There are no guarantees in life, or in guinea pig adoption. But there's really very little chance that there's anything wrong with this pig. It's not like you're taking a pig that's been dumped at a pet store and no one knows its history, or one that you know has not been well cared for.

Your pig will undoubtedly appreciate a cage mate. But do read before you do the introductions, and do them at a time when you're not hurried and have plenty of time to give to it.

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Post   » Thu Dec 14, 2017 10:18 pm

Sounds reasonable to go for it. Hope the introductions go well!

marlenes mom

Post   » Thu Dec 14, 2017 10:24 pm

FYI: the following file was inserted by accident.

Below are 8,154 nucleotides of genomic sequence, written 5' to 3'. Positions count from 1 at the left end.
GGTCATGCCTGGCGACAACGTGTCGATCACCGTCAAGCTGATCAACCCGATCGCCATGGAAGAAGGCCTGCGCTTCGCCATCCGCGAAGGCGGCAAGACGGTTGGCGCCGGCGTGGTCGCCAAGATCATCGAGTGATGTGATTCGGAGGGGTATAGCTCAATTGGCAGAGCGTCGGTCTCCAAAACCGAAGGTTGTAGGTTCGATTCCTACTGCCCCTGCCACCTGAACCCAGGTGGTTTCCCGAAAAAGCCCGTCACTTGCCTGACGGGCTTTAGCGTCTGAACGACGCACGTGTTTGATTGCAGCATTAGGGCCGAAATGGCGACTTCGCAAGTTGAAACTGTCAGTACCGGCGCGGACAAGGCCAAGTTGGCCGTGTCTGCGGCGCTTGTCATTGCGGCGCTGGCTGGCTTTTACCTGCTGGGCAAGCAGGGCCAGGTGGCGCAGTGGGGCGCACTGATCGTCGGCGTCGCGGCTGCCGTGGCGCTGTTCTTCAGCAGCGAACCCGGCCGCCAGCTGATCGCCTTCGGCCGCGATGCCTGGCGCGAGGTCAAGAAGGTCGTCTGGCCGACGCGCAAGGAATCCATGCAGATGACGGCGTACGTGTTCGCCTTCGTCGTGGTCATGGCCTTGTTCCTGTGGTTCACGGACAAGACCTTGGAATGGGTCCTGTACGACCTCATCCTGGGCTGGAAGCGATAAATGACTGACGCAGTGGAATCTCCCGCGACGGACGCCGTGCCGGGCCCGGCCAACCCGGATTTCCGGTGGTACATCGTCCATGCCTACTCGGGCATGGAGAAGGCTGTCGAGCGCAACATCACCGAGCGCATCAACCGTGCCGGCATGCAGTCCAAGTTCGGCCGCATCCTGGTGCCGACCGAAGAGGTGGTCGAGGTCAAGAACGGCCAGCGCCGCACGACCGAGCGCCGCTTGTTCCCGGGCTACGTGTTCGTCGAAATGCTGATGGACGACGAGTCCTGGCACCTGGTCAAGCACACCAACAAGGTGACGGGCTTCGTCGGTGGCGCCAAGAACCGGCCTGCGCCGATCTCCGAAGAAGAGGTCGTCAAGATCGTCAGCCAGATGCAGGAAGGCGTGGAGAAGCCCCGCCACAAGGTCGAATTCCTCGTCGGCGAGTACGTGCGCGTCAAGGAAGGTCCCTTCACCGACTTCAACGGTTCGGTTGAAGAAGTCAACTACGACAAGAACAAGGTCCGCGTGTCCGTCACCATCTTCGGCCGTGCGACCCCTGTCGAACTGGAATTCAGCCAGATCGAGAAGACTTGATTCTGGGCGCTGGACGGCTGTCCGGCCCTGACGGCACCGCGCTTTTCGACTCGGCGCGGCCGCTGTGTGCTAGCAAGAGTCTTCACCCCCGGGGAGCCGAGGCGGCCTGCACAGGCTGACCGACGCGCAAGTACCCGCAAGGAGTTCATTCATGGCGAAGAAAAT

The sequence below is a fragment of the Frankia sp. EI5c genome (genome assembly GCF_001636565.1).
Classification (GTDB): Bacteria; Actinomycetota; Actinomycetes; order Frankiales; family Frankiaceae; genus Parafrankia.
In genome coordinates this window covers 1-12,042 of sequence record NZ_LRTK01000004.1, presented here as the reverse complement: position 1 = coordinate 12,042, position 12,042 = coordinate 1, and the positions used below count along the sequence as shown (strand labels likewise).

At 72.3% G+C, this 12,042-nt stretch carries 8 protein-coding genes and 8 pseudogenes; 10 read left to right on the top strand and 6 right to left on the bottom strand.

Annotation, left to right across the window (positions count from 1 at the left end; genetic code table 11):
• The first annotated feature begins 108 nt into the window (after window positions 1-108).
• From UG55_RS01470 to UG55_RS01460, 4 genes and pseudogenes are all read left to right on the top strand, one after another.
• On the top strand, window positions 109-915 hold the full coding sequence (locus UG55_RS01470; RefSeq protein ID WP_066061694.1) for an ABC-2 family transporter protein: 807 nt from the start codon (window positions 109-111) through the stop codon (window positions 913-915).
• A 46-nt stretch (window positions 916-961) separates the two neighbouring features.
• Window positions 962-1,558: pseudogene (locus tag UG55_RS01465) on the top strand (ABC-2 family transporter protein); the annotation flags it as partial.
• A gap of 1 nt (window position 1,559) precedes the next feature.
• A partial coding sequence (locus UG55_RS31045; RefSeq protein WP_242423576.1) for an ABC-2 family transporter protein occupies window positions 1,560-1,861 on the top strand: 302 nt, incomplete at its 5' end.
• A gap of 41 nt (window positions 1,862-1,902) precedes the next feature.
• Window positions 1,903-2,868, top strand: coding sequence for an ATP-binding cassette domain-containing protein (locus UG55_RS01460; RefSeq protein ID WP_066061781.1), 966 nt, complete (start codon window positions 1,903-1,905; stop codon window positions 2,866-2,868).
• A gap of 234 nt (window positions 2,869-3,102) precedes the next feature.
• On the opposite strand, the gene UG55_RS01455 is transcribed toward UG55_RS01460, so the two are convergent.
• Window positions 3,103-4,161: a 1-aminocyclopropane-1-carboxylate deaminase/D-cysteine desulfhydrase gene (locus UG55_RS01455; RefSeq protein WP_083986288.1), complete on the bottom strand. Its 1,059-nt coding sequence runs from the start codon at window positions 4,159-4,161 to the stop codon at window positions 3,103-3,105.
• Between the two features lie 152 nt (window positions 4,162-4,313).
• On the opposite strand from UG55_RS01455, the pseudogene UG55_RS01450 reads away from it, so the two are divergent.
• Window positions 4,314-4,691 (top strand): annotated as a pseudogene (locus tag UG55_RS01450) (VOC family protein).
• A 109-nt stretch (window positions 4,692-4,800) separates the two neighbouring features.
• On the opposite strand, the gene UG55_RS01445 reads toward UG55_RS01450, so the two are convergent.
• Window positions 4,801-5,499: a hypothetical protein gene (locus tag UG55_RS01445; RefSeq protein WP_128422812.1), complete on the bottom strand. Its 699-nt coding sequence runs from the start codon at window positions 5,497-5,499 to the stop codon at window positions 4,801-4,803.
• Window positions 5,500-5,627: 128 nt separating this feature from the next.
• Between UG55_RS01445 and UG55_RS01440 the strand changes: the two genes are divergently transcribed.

Thanks guys. I did read all about the intros, I plan to follow it closely. We pick her up tomorrow evening and I plan on spending tomorrow night and all day Saturday on it. I’ll let you know how it goes.


Post   » Fri Dec 15, 2017 10:13 am

"She’s had her for 4 years."

Okay, I missed this. For some reason I thought the neighbor had these pigs only 8 months and that the pig was really young. I've got to read more closely. It's probably fine to skip quarantine then with what you say you have observed in the previous home. When you are involved in rescue for several years, you develop a thick skin of skepticism when it comes to people getting rid of their pets. Knee jerk reaction for me.

marlenes mom

Post   » Fri Dec 15, 2017 10:24 am

No problem WICharlie, totally understand. I really don't think she was searching for a new home for her pig. My message just prompted her to think of what's best for her girl.

I really appreciate all the help!

marlenes mom

Post   » Sat Dec 16, 2017 9:12 am

Updating you guys!